18 June 2015

Queering Heart of Darkness

Reading Heart of Darkness from a Queer Theory perspective, it is remarkably easy to see the homo-erotic undertones of the story. First, the intense relationship (the fantasy relationship?) between Marlow and Kurtz suggests a level of obsession more common in a sexual relationship than mere friendship. Marlow even refers to Kurtz as “an enchanted princess sleeping in a fabulous castle” (Conrad 42). It is not only Marlow who is obsessed with Kurtz either.

The relationship between Kurtz and the Russian harlequin is described as: “They had come together unavoidably, like two ships becalmed near each other, and lay rubbing sides at last” (Conrad 55). This is not exactly suggestive of a male-male friendship. When this same harlequin tells Marlow that he and Kurtz had stayed up all night talking in part of love, Marlow replies: “’Ah, he talked to you of love!’ I said much amused. ‘It isn’t what you think,’ he cried almost passionately. ‘It was in general. He made me see things – things’” (Conrad 55). What is it Marlow is thinking? Why is he much amused? And what things did Kurtz make the harlequin see?

Second, the concept of boundary crossing, so important to Lesbian/gay criticism is a major theme of Heart of Darkness. As Andrew Michael Roberts claims in [Masculinity, Modernity, and Homosexual Desire], “Kurtz’s final words “The horror! The horror!” is the result of his having gone beyond various notional boundaries…of his having made that last stride…stepped over the edge” (456).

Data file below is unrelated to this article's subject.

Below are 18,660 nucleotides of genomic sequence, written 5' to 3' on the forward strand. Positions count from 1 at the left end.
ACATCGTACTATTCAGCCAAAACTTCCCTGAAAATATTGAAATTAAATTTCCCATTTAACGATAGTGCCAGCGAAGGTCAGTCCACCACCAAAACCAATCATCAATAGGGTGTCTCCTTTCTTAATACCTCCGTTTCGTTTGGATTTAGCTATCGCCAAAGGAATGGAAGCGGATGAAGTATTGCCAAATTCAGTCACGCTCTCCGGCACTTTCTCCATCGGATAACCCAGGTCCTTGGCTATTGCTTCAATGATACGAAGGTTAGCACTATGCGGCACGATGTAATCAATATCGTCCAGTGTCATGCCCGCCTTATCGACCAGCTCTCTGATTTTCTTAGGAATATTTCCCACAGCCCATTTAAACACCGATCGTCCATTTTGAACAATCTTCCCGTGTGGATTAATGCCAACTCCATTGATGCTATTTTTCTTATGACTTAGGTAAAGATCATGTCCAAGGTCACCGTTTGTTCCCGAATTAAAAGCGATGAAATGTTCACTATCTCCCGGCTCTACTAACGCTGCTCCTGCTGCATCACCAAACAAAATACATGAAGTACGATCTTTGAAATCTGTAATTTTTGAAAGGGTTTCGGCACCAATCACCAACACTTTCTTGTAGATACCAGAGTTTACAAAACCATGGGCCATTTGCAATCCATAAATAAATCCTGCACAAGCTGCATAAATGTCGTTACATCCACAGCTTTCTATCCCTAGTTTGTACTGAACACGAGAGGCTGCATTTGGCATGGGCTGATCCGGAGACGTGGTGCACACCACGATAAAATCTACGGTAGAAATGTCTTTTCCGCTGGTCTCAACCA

Finally, the vague descriptions of Kurtz’s actions are strongly sexual in nature and Marlow’s fascination, both with Kurtz and these actions, seems telling. The terms used to describe the unspecified darkness in the text are, as Sedgwick points out, associated with “a homophobic discourse which treats same-sex desire as something that cannot be spoken of”, also known as ‘the love that dare not speak its name’ (Roberts 457).  Kurtz actions are never made clear, but assuming they are related to racism, oppression, etc. is not sufficient. After all, the horrific mistreatment of the native population, cannibalism, torture and murder, all of these are dealt with directly in the text; so what is Kurtz doing that is so unspeakable?

Conrad, Joseph. Heart of Darkness (Norton Critical Edition). Ed. Paul B. Armstrong. 4th ed. New York: Norton, 2006. Print.

Roberts, Andrew Michael. [Masculinity, Modernity, and Homosexual Desire]. Heart of Darkness (Norton Critical Edition). Ed. Paul B. Armstrong. 4th ed. New York: Norton, 2006. 455-462. Print.


  1. I can't remember what you said when you first announced your themed reading and I'm too lazy to go back and look--are you teaching this with your students? Discussing this as an undergrad would have been SO MUCH more interesting through these lenses. You have me curious to re-read this one!

  2. oh. huh. I don't think I will post my review... I missed a lot, I think.


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